Socioeconomic status non-factor in severe COVID-19 for racial, ethnic populations in Twin Cities
Author: | May 18, 2021
A U of M Medical School study says non-English speaking also contributes to worse outcomes, independent of race, ethnicity and socioeconomic status
MINNEAPOLIS/ST. PAUL (03/18/2021) — A research team, led by the University of Minnesota Medical School, found that regardless of socioeconomic status, Twin Cities residents of underrepresented racial and ethnic backgrounds endure worse COVID-19 outcomes compared to people who are white.
The study was just published in the Journal of General Internal Medicine and is one of the first papers to discuss which social and cultural factors, including non-English speaking, may or may not contribute to racial and ethnic health disparities related to COVID-19.
“For people of color, even in the highest socioeconomic status, our data shows they still have worse COVID-19 outcomes compared to people who are white,” said Nicholas Ingraham, MD, a third-year fellow in the Department of Medicine at the U of M Medical School who led the study. “We also found that, independent of race, ethnicity and socioeconomic status, non-English speaking is also associated with worse clinical outcomes in COVID-19. It puts patients at higher risk of disease not only across racial and ethnic populations but also within those populations.”
Using a data system developed over the last two years by the Minnesota Critical Care Outcomes and Research Effort (a multidisciplinary and national collaboration founded at the University of Minnesota), the team analyzed 5,577 de-identified patient records from the M Health Fairview system between March 4 and Aug. 19, 2020. A subset of these patients required hospitalization within 45 days of diagnosis, which were used in the study. Researchers evaluated socioeconomic status through a proxy by matching those patients’ nine-digit ZIP codes to an area deprivation index – a measure that uses 17 different markers of socioeconomic status from the U.S. Census data, including levels of education, poverty and safe housing, to assess the severity of deprivation within neighborhoods.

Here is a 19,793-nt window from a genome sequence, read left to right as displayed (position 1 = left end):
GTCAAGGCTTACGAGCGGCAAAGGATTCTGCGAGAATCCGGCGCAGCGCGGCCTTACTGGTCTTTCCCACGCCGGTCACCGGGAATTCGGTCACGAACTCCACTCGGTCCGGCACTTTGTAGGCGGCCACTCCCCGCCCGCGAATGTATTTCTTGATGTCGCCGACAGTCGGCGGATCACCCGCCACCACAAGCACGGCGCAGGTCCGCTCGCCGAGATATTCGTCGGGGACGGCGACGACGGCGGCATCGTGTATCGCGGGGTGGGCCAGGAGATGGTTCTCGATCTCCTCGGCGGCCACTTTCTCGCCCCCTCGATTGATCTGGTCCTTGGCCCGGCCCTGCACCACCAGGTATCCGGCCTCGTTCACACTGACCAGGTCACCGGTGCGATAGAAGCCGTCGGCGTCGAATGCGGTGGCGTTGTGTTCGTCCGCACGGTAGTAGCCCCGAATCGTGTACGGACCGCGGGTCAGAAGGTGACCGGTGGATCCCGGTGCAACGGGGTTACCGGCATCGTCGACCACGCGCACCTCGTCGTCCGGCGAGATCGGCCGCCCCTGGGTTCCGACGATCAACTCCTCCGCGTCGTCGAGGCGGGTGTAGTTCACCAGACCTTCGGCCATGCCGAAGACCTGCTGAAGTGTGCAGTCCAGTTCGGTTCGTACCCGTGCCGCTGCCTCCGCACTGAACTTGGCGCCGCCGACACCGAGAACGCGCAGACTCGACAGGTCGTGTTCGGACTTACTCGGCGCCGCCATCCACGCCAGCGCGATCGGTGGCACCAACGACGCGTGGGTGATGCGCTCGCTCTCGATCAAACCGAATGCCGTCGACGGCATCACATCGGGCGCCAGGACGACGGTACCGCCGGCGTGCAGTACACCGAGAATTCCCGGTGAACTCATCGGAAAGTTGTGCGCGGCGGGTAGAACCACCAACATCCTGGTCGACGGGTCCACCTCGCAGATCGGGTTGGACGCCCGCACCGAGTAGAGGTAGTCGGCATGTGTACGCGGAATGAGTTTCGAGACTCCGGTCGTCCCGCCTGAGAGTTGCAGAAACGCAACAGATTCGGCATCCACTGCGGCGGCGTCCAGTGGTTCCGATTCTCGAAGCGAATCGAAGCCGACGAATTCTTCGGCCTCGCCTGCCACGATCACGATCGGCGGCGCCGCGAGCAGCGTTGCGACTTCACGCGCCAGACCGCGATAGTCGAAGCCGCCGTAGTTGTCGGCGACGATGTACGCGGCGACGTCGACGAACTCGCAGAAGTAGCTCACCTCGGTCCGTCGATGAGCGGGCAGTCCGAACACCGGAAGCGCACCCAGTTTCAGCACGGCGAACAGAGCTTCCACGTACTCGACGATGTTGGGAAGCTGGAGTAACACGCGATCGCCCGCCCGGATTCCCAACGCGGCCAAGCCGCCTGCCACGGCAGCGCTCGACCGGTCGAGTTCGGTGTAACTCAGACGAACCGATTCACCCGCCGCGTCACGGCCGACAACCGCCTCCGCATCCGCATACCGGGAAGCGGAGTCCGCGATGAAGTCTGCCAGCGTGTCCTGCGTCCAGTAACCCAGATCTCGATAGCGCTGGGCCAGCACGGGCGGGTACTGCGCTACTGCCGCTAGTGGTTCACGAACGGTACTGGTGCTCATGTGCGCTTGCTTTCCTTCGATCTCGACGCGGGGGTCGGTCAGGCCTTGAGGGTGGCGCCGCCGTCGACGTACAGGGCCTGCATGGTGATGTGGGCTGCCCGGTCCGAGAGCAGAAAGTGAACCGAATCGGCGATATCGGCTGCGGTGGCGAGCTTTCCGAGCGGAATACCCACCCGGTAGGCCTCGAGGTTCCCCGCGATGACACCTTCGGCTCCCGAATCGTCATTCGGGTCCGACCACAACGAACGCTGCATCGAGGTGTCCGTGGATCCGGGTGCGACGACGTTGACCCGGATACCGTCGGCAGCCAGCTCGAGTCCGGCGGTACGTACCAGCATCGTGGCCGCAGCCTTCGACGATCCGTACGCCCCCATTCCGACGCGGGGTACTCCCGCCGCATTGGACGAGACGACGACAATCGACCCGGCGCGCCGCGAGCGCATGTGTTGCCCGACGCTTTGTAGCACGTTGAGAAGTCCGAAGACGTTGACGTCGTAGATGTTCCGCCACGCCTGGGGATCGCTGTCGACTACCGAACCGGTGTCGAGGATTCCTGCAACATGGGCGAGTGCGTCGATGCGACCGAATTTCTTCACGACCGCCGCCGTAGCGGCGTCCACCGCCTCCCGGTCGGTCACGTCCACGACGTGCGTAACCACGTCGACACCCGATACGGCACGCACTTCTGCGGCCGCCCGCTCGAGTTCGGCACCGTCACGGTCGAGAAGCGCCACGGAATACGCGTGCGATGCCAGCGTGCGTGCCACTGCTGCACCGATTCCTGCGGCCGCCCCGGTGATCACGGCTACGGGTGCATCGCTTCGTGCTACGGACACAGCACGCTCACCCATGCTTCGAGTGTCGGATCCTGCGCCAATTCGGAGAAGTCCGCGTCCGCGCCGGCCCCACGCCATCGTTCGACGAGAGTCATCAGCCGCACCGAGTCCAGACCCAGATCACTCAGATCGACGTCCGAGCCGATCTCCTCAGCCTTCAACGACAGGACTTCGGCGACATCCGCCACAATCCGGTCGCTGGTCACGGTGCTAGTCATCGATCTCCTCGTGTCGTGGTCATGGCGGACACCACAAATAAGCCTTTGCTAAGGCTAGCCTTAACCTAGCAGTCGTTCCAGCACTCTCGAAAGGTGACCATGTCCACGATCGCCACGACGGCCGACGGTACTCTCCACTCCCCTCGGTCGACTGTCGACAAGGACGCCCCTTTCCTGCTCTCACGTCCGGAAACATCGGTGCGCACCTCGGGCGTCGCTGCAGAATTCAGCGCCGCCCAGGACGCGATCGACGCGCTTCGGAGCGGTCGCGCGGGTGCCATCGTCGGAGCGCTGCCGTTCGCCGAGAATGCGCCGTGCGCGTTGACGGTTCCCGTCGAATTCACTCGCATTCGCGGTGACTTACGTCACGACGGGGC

“When doing this analysis, we did see that there are differences in COVID-19 severity by race and ethnicity, just as many other national studies have already shared,” Ingraham said. “But then, we adjusted for socioeconomic status to test the hypothesis that racial and ethnic disparities stem from differences in socioeconomic factors. When we did that, the race signal should have gone away, and we should have seen socioeconomic status as the cause for higher risk of hospitalization for certain patients. We actually saw the opposite. Socioeconomic status was not associated with severe disease, and race continued to be significant.”
The study team recognizes that many other factors, including job type, genetics, testing access and systemic racism, may all play a role in COVID-19 health disparities. To provide more insight, Ingraham plans to expand on the study to determine which of the 17 factors within the area deprivation index may make patients more vulnerable to the disease. The team will also partner with the U of M School of Public Health to link their patient data set to other social determinants of health like environmental pollution and food deserts.
“Seeing an increased risk of severe COVID-19 disease in people of color and non-English speaking, independent of other known risk factors, these populations should be considered high priority for the continued vaccination rollout,” Ingraham said.
The research team collaborated with the University of North Carolina and the Medical College of Wisconsin on this study.
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